AL (Coartem™) was administered twice daily for three days (six doses in total) with dosage determined according to body weight: one tablet (20mg artemether and 120mg lumefantrine) for children 5 to <15kg, two tablets per dose for those 15 to <25kg, and three tablets per dose for those 25 to <35kg.
Active Comparator: Cohort 2
3 sites, namely Montepuez, Dondo and Chokwe
Drug: Coarsucam™ (Amodiaquine-artesunate combination)
AQ-AS (Coarsucam™) was administered once daily according to body weight: one 25mg artesunate and 67.5mg amodiaquine tablet in children <9kg, one 50mg artesunate and 135mg amodiaquine tablet in children 9-17.9kg; and one 100mg artesunate and 270mg amodiaquine tablet in children >18-35kg.
- To measure the Day 28, PCR corrected cure rates of artemether-lumefantrine (Coartem) and Amodiaquine-artesunate (Coarsucam). [ Time Frame: 28 days ]This cure rate is defined as the proportion of patients with adequate clinical and parasitological response (ACPR) at Day 28, once PCR correction to differentiate recrudescences friom new infections have been applied (and hence only considering as treatment failures those parasite recurrences confirmed as recrudescences).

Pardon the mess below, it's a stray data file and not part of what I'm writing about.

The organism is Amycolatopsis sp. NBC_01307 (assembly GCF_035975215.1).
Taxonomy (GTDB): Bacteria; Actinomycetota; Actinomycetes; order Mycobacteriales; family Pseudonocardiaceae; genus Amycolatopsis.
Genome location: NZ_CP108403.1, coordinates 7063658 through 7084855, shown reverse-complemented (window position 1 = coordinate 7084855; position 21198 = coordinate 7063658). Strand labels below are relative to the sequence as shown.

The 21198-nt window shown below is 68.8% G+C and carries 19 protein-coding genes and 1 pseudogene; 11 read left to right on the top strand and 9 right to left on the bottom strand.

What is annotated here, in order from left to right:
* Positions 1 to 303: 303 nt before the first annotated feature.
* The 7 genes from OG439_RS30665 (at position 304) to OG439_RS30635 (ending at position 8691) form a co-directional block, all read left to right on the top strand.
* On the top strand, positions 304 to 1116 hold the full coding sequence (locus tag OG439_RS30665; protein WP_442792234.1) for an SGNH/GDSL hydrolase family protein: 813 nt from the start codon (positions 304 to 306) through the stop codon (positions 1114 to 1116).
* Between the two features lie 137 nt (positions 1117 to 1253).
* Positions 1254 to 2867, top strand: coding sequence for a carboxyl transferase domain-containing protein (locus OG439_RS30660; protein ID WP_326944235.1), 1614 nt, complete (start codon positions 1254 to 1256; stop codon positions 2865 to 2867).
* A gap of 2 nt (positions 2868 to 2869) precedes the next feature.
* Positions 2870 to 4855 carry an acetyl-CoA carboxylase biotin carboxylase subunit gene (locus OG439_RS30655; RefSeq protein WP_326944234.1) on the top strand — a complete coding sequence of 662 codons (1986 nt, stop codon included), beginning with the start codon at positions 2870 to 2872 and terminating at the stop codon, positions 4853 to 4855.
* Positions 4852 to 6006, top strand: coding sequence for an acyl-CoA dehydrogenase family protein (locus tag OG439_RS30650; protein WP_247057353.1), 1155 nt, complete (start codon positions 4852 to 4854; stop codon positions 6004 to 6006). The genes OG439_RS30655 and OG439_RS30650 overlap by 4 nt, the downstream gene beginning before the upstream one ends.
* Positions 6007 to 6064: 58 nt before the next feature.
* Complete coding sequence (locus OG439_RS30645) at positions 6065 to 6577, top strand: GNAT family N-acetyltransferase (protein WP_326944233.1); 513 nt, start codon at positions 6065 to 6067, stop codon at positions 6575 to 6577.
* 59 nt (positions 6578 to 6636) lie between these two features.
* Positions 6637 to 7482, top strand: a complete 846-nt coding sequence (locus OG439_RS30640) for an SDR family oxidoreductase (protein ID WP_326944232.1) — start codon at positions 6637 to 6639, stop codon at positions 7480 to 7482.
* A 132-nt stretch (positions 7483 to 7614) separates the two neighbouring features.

- to evaluate the incidence of adverse events [ Time Frame: 28 days ]To evaluate the incidence of adverse events, including the variation of haemoglobin levels throughout follow-up, during the 28 days that each subject will be followed
- PCR uncorrected Day 28 efficacy of AL and AQ-AS [ Time Frame: 28 days ]
To learn more about this study, you or your doctor may contact the study research staff using the contact information provided by the sponsor.
Please refer to this study by its ClinicalTrials.gov identifier (NCT number): NCT02168569
|Hospital Rural de Montepuez|
|Montepuez, Cabo Delgado, Mozambique|
|Hospital Rural de Chókwe,|
|Chokwe, Gaza, Mozambique|
|Centro de Investigação em Saúde de Manhiça|
|Manhiça, Maputo, Mozambique, CP1929|
|Centro de Saúde de Dondo|
|Dondo, Sofala, Mozambique|
|Hospital Provinvial de Tete|